Small mammal thought to be extinct rediscovered in Nepal's national park
The hispid hare (Caprolagus hispidus) is in the list of critically endangered small mammals. It was thought to be extinct from Chitwan National Park as it had not been spotted again after its first spotting in 1984.
Now, there is good news for nature lovers and conservationists. A baby hispid hare was caught on camera by a conservationist in Chitwan National Park, 150 kilometres southwest of Nepalese capital Kathmandu.
"The fact that the hispid hare was a baby indicates that there are also parents and both male and female," says Bed Khadka, who is a conservation officer at Chitwan National Park.
Khadka has published an article in the journal Conservation Science (CS) detailing his rediscovery of the small rabbit-like species.
"It's a small mammal species smaller than the regular rabbit and larger than a rat," Khadka says. "We had taken it to be extinct from the national park as it had not been spotted after 1984."
The species inhabits the lowlands of Ganges floodplain. Rare sightings have been reported in India and Nepal, but mostly it is not seen. The recent sighting has shown that it has a resurrection possibility and can be conserved.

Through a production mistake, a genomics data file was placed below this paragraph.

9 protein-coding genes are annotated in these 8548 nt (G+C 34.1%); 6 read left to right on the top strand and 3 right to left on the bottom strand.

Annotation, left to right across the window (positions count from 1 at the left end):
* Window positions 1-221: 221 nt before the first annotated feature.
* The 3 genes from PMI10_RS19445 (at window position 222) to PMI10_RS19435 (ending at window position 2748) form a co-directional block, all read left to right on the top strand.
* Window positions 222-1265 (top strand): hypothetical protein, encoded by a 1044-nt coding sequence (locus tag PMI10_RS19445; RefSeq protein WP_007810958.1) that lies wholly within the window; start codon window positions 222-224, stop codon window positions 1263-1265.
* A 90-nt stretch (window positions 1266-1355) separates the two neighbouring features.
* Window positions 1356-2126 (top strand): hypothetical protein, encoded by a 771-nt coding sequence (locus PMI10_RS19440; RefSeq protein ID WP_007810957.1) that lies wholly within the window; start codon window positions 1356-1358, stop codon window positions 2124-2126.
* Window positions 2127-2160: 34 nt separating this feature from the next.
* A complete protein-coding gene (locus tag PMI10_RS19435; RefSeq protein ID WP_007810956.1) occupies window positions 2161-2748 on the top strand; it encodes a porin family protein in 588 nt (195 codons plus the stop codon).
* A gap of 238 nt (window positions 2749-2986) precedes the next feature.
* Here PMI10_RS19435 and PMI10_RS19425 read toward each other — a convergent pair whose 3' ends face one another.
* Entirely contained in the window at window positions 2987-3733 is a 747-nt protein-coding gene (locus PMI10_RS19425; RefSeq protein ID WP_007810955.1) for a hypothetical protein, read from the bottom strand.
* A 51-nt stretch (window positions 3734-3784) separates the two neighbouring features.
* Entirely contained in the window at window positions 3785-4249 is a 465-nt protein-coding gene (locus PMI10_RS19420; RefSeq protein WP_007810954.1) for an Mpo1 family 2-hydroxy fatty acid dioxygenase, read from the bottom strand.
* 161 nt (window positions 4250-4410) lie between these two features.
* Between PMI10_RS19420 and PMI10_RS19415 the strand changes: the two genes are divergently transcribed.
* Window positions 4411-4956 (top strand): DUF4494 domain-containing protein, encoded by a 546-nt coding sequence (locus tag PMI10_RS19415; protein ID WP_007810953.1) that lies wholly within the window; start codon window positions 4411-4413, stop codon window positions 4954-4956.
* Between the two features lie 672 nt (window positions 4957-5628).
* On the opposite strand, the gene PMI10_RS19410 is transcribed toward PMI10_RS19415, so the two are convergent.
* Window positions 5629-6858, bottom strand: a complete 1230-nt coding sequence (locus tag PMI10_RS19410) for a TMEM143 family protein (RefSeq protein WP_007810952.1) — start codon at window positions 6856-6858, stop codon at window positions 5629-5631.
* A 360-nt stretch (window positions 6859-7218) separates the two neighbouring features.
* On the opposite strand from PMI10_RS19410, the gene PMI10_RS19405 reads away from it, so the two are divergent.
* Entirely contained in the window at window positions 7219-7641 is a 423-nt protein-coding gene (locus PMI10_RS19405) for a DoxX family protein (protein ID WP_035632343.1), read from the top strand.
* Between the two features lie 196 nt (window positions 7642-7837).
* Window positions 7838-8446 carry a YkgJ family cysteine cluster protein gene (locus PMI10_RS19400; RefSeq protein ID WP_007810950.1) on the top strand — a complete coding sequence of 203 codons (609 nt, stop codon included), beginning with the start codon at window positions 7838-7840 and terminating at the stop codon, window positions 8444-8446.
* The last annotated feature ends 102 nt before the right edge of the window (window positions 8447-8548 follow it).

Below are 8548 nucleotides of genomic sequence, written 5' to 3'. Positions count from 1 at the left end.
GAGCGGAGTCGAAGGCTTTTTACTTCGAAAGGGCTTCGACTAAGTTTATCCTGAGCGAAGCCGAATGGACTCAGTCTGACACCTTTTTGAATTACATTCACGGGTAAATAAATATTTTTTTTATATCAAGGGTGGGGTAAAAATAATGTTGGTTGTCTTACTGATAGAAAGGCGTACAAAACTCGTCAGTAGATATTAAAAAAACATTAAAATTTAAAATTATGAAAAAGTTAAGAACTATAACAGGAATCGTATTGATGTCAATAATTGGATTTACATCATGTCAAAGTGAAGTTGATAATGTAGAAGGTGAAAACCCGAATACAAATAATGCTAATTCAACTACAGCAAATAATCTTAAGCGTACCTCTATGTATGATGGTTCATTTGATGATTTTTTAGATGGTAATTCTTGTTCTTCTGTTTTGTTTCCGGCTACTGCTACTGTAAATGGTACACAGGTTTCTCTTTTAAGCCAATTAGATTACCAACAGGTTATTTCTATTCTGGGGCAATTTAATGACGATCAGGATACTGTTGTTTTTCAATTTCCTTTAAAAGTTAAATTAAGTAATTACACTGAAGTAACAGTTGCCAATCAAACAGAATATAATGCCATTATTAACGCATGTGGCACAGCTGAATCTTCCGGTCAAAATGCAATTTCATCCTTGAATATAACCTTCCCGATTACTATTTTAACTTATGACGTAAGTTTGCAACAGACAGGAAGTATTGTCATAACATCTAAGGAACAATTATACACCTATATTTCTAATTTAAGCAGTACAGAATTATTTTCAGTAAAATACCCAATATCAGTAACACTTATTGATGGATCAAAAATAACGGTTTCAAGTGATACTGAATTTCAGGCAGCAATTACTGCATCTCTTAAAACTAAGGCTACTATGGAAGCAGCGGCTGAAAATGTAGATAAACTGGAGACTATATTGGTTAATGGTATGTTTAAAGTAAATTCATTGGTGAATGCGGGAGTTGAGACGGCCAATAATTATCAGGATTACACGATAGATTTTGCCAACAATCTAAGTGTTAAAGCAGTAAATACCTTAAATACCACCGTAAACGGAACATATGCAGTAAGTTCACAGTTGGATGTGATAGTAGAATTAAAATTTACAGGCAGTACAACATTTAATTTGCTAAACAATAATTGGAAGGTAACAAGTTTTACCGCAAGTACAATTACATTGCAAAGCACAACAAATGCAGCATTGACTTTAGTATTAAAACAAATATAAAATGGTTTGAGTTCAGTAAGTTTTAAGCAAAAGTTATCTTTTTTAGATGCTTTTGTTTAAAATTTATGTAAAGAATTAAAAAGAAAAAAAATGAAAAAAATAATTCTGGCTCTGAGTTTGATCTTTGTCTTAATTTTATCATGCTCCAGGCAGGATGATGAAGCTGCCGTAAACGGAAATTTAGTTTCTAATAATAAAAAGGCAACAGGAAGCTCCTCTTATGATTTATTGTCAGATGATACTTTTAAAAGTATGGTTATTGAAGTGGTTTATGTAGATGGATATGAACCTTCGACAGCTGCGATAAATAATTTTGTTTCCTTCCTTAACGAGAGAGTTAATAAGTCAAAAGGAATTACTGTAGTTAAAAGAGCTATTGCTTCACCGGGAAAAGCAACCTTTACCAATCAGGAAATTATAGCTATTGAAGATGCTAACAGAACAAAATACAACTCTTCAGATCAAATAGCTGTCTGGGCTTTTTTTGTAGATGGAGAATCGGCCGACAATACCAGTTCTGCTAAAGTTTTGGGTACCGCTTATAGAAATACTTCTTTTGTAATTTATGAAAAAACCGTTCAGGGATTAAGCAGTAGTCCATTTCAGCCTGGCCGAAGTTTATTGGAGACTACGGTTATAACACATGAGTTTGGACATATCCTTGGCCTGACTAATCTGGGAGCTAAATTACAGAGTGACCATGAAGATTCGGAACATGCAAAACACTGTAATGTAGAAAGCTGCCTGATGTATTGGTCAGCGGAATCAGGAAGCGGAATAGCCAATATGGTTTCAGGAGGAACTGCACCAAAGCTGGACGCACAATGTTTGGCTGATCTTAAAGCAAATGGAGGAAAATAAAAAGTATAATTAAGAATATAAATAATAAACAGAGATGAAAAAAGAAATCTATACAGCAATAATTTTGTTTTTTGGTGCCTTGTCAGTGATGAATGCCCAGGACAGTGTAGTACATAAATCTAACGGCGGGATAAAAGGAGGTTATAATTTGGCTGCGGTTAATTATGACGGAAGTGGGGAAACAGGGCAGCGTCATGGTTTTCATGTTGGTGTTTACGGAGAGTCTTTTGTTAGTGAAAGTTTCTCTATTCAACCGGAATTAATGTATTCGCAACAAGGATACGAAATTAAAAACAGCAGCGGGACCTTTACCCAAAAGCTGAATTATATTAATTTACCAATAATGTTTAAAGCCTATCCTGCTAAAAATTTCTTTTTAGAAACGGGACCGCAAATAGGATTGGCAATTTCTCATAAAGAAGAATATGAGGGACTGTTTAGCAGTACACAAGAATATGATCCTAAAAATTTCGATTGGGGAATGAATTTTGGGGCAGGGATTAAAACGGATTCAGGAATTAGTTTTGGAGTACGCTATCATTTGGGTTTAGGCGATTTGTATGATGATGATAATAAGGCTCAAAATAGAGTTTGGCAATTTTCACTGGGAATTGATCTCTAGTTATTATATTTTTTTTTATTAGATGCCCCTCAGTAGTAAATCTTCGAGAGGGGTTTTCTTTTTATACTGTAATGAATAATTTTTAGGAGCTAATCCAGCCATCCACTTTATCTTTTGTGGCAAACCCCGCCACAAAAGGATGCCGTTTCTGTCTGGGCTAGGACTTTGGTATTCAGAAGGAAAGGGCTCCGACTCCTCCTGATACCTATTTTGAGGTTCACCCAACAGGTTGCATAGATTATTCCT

The present government and international efforts on animal conservation are focussed on large mammals like the tiger and rhino with the idea that conservation of large mammals will in turn conserve the ecosystem as a whole and so conserve the small animals too.
"Now I see a need of some programmes to protect some of these small animals too," says Khadka.
Khadka has been studying a bird called the Bengal Florican for several years and the hispid hare was spotted while studying the Bengal Florican.
The population of the hispid hare is rapidly declining due to anthropogenic pressure and grassland fire. In protected areas in Nepal, grassland burning is used as a management tool by park authorities to create new grass shoots for grazing animals.
"Until now, we cannot predict downstream effects of current grassland management, although continuous grassland burning in protected areas might become a possible threat to rare hispid hares," says Khadka.
"Therefore, further study about their presence-absence, population status needs to be done throughout the grassland of the low land of Nepal including the newly rediscovered park," he adds.